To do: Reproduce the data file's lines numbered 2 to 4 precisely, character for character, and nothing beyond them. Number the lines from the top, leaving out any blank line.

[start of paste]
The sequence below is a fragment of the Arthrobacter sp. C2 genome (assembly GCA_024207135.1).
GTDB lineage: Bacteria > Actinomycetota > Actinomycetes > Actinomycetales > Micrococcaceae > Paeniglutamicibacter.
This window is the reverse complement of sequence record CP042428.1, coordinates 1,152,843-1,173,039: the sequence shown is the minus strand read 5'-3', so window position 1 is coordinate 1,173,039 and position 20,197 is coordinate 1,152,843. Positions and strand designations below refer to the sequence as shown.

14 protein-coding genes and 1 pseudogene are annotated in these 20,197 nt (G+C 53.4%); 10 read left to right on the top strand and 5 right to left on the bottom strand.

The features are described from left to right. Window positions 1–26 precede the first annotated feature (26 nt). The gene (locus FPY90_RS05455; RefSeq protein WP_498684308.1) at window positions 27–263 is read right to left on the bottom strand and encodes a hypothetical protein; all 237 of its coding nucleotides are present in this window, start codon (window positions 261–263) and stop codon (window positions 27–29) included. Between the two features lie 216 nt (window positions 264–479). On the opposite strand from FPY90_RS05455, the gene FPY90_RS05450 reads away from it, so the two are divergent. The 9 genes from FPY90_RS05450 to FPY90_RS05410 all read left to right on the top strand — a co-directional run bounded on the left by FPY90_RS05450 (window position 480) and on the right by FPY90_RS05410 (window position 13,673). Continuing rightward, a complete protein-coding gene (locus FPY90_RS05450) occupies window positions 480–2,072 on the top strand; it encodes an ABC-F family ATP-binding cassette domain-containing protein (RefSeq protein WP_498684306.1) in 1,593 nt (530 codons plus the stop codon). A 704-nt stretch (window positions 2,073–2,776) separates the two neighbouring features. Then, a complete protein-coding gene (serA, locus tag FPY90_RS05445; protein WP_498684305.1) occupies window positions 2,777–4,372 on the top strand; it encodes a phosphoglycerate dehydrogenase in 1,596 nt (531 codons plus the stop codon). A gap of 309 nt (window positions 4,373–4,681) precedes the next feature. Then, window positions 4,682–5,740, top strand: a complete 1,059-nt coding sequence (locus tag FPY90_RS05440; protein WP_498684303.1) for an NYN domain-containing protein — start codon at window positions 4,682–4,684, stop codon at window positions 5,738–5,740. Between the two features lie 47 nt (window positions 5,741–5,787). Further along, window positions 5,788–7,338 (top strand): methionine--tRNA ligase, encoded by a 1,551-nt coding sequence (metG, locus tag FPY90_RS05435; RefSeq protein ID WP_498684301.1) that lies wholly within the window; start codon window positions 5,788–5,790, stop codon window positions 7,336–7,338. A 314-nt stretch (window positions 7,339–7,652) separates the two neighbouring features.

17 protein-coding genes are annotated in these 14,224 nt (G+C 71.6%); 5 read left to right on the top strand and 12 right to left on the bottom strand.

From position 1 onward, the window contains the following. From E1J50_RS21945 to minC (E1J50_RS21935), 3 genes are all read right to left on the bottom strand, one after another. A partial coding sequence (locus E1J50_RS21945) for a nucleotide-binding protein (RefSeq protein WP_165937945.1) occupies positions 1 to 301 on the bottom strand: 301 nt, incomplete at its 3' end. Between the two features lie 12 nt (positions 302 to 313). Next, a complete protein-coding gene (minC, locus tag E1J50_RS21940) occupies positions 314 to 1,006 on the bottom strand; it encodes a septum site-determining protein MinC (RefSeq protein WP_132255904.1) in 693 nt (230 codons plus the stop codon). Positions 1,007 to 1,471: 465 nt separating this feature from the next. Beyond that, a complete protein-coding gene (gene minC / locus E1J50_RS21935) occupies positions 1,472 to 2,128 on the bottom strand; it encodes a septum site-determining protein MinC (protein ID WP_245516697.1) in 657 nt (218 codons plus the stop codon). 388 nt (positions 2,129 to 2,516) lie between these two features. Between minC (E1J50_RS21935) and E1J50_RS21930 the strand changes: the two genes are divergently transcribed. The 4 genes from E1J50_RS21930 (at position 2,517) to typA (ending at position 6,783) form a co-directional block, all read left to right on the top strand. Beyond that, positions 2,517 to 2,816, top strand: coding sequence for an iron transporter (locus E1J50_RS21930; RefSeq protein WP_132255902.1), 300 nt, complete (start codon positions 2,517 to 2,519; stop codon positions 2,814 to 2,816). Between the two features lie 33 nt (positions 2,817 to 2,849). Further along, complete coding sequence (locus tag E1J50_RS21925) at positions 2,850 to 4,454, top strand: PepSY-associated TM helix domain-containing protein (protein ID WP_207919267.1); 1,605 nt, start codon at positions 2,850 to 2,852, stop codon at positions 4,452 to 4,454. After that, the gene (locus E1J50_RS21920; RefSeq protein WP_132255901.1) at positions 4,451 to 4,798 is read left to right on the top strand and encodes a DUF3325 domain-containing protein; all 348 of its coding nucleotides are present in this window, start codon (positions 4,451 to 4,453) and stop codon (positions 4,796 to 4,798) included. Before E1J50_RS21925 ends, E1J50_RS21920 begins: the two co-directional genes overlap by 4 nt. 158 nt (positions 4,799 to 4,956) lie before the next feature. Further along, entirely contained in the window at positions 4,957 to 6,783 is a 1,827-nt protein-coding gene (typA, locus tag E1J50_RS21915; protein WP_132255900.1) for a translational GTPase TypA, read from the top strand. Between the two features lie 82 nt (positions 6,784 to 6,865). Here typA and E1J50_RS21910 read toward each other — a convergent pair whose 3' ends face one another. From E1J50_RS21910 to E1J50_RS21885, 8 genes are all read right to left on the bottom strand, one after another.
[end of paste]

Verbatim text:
GTDB lineage: Bacteria > Actinomycetota > Actinomycetes > Actinomycetales > Micrococcaceae > Paeniglutamicibacter.
This window is the reverse complement of sequence record CP042428.1, coordinates 1,152,843-1,173,039: the sequence shown is the minus strand read 5'-3', so window position 1 is coordinate 1,173,039 and position 20,197 is coordinate 1,152,843. Positions and strand designations below refer to the sequence as shown.

14 protein-coding genes and 1 pseudogene are annotated in these 20,197 nt (G+C 53.4%); 10 read left to right on the top strand and 5 right to left on the bottom strand.